COLUMBUS, Ohio – At Christopher Newton's execution by lethal injection last month, it took 90 minutes and at least 10 stabs of the needle for the execution team to find a vein. The procedure was so drawn out the staff paused to allow Newton a bathroom break.
The American Civil Liberties Union of Ohio responded with a wide-ranging request for state records, seeking, among other things, the names of the volunteer medics and guards who oversaw it. The request has drawn Ohio into a wider debate over whether executioners' identities should be kept secret.
Death penalty opponents say Newton's May 24 lethal injection was the latest in a series of botched executions nationwide, and that executioners' identities and professional credentials should be open to public scrutiny.
They point to the case of Dr. Alan Doerhoff, a participant in Missouri executions who was revealed in news reports to have been sued for malpractice more than 20 times. The state is no longer using his services.
They also point to the December execution of Florida inmate Angel Diaz, who took 34 minutes — twice as long as usual — to die. Executioners administered a rare second dose of lethal chemicals to Diaz, and an autopsy found the needles had been pushed through Diaz's veins into the flesh of his arms.
A commission created afterward to study the incident called for more training and better protocols for executioners.
Richard Dieter, executive director of the Washington, D.C.-based Death Penalty Information Center, which opposes the death penalty, said the public can't properly scrutinize the effectiveness of capital punishment without adequate information on those carrying it out.
"Public executions should be as public as possible," he said. "They supposedly have nothing to hide, and as with anything government does, it benefits from more scrutiny. For medical personnel, yes, there may be a cost. But that's sort of like the cost that the state, or all of us, bear."
But death penalty advocates such as Michael Rushford, president of the Criminal Justice Legal Foundation in Sacramento, Calif., accuse capital punishment opponents of wanting to expose members of execution teams to intimidate them.
"The ACLU, which has staked out its turf as severely against the death penalty, will use this opportunity to out someone involved in an execution, and use it to put these people at risk," he said. "Unfortunately, that's how important their cause is to them."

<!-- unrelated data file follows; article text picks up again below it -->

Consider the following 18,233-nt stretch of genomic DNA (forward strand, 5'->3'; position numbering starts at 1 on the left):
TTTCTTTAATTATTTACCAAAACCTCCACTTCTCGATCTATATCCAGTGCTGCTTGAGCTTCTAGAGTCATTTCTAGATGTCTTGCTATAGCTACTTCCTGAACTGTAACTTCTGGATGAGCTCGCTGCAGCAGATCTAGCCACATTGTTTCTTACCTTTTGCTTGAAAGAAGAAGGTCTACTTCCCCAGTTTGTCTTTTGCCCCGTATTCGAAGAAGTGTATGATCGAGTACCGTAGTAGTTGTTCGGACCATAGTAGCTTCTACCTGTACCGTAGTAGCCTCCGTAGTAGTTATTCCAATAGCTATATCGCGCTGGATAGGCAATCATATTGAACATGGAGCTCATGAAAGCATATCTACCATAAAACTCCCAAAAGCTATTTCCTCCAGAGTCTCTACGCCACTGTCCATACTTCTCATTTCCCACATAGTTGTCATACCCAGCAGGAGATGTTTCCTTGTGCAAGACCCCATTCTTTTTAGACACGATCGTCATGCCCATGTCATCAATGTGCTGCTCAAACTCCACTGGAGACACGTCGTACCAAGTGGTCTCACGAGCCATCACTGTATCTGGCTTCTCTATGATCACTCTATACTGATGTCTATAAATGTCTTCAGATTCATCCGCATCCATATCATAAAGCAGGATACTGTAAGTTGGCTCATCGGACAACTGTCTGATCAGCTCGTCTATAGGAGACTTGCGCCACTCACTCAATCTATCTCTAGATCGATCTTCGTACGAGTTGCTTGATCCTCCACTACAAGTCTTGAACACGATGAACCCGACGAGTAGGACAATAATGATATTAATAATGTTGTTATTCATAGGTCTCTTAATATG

Revealing the identities of doctors who take part in executions would expose them to sanctions by the American Medical Association, because it has said such doctors would be violating their oath to "first, do no harm," Rushford said.
Exposing them would shrink the pool of willing volunteers and diminish the state's ability to execute criminals, he said.
"They (the ACLU) were against the gas chamber 30 years ago — they said there was only one humane alternative and that would be lethal injection," he said. "Now they're setting up this Catch-22, saying only a doctor can do that, and knowing the doctor's association won't let them do it."
Executions in North Carolina have been temporarily halted because of just such a hitch. State law had required that a doctor be present during an execution, but a federal judge said the doctor needed to actively monitor the inmate for pain. Doctors faced disciplinary action by the state medical board for doing so, however, which led to the halt.
Disputes are under way in Missouri and California over doctors' roles in executions, and while doctors don't currently participate in Ohio's execution process, that could change pending a court decision.
Most of the 37 death penalty states shield execution team members' identities. Last month, Missouri lawmakers approved a bill that would allow members of execution teams to sue anyone — including news organizations — who disclose their identities. It hasn't been signed into law.
Dieter said he believes protecting the identity of executioners helps anesthetize the public to what takes place in the death chamber.
"There is this distance that we want with the process," he said. "That's why lethal injection came about, sort of to give a more medicinal, antiseptic feel to it. Now it's backfired in that it's not working well."
But Rushford said executioners have a job that will naturally subject them to attacks and they deserve to be protected by government.
"The state should certainly monitor their background and training, but these people should be no more subject to ridicule than an abortion doctor who's simply doing his job," Rushford said. "The law should come down hard on anyone who uses someone's legal profession to raise harm against them. It should be a hate crime."